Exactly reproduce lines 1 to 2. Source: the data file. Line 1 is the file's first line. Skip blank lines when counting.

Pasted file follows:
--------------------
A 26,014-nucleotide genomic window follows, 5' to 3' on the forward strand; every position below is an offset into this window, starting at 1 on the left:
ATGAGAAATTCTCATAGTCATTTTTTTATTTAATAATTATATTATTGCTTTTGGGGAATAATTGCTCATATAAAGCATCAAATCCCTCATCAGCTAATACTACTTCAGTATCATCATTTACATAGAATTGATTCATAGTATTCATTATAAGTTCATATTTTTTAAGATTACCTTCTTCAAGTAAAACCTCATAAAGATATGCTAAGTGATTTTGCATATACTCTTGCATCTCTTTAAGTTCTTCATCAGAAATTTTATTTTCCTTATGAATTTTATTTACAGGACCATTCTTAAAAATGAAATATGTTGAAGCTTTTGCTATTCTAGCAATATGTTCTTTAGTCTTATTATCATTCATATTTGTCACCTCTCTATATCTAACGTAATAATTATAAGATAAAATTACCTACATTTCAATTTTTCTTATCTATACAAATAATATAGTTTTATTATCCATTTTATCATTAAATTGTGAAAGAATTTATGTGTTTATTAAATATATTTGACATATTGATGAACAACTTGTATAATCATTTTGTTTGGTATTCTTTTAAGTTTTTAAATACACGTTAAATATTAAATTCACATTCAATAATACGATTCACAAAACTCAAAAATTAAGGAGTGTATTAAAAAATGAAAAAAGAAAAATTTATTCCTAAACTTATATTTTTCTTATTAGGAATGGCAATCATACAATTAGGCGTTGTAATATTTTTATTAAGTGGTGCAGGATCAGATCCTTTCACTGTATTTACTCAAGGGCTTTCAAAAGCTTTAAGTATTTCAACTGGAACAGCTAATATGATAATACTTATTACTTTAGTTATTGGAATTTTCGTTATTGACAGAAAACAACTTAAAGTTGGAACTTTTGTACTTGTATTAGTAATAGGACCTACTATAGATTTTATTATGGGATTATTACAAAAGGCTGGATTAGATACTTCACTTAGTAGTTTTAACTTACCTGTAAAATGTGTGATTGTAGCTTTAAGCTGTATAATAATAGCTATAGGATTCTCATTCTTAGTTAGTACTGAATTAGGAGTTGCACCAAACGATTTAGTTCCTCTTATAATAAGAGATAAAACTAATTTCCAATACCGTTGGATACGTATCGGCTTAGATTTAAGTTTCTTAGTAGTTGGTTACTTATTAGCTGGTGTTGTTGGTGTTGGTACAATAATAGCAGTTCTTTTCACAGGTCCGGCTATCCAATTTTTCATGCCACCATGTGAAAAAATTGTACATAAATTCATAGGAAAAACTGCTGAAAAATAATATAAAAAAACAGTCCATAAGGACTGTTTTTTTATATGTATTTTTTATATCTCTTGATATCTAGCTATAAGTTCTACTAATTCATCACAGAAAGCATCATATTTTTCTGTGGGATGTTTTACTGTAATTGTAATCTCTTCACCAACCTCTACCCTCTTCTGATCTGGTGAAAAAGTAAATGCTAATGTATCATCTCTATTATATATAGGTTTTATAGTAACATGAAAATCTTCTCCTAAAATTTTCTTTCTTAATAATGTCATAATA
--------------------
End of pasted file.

A 26,014-nucleotide genomic window follows, 5' to 3' on the forward strand; every position below is an offset into this window, starting at 1 on the left:
ATGAGAAATTCTCATAGTCATTTTTTTATTTAATAATTATATTATTGCTTTTGGGGAATAATTGCTCATATAAAGCATCAAATCCCTCATCAGCTAATACTACTTCAGTATCATCATTTACATAGAATTGATTCATAGTATTCATTATAAGTTCATATTTTTTAAGATTACCTTCTTCAAGTAAAACCTCATAAAGATATGCTAAGTGATTTTGCATATACTCTTGCATCTCTTTAAGTTCTTCATCAGAAATTTTATTTTCCTTATGAATTTTATTTACAGGACCATTCTTAAAAATGAAATATGTTGAAGCTTTTGCTATTCTAGCAATATGTTCTTTAGTCTTATTATCATTCATATTTGTCACCTCTCTATATCTAACGTAATAATTATAAGATAAAATTACCTACATTTCAATTTTTCTTATCTATACAAATAATATAGTTTTATTATCCATTTTATCATTAAATTGTGAAAGAATTTATGTGTTTATTAAATATATTTGACATATTGATGAACAACTTGTATAATCATTTTGTTTGGTATTCTTTTAAGTTTTTAAATACACGTTAAATATTAAATTCACATTCAATAATACGATTCACAAAACTCAAAAATTAAGGAGTGTATTAAAAAATGAAAAAAGAAAAATTTATTCCTAAACTTATATTTTTCTTATTAGGAATGGCAATCATACAATTAGGCGTTGTAATATTTTTATTAAGTGGTGCAGGATCAGATCCTTTCACTGTATTTACTCAAGGGCTTTCAAAAGCTTTAAGTATTTCAACTGGAACAGCTAATATGATAATACTTATTACTTTAGTTATTGGAATTTTCGTTATTGACAGAAAACAACTTAAAGTTGGAACTTTTGTACTTGTATTAGTAATAGGACCTACTATAGATTTTATTATGGGATTATTACAAAAGGCTGGATTAGATACTTCACTTAGTAGTTTTAACTTACCTGTAAAATGTGTGATTGTAGCTTTAAGCTGTATAATAATAGCTATAGGATTCTCATTCTTAGTTAGTACTGAATTAGGAGTTGCACCAAACGATTTAGTTCCTCTTATAATAAGAGATAAAACTAATTTCCAATACCGTTGGATACGTATCGGCTTAGATTTAAGTTTCTTAGTAGTTGGTTACTTATTAGCTGGTGTTGTTGGTGTTGGTACAATAATAGCAGTTCTTTTCACAGGTCCGGCTATCCAATTTTTCATGCCACCATGTGAAAAAATTGTACATAAATTCATAGGAAAAACTGCTGAAAAATAATATAAAAAAACAGTCCATAAGGACTGTTTTTTTATATGTATTTTTTATATCTCTTGATATCTAGCTATAAGTTCTACTAATTCATCACAGAAAGCATCATATTTTTCTGTGGGATGTTTTACTGTAATTGTAATCTCTTCACCAACCTCTACCCTCTTCTGATCTGGTGAAAAAGTAAATGCTAATGTATCATCTCTATTATATATAGGTTTTATAGTAACATGAAAATCTTCTCCTAAAATTTTCTTTCTTAATAATGTCATAATA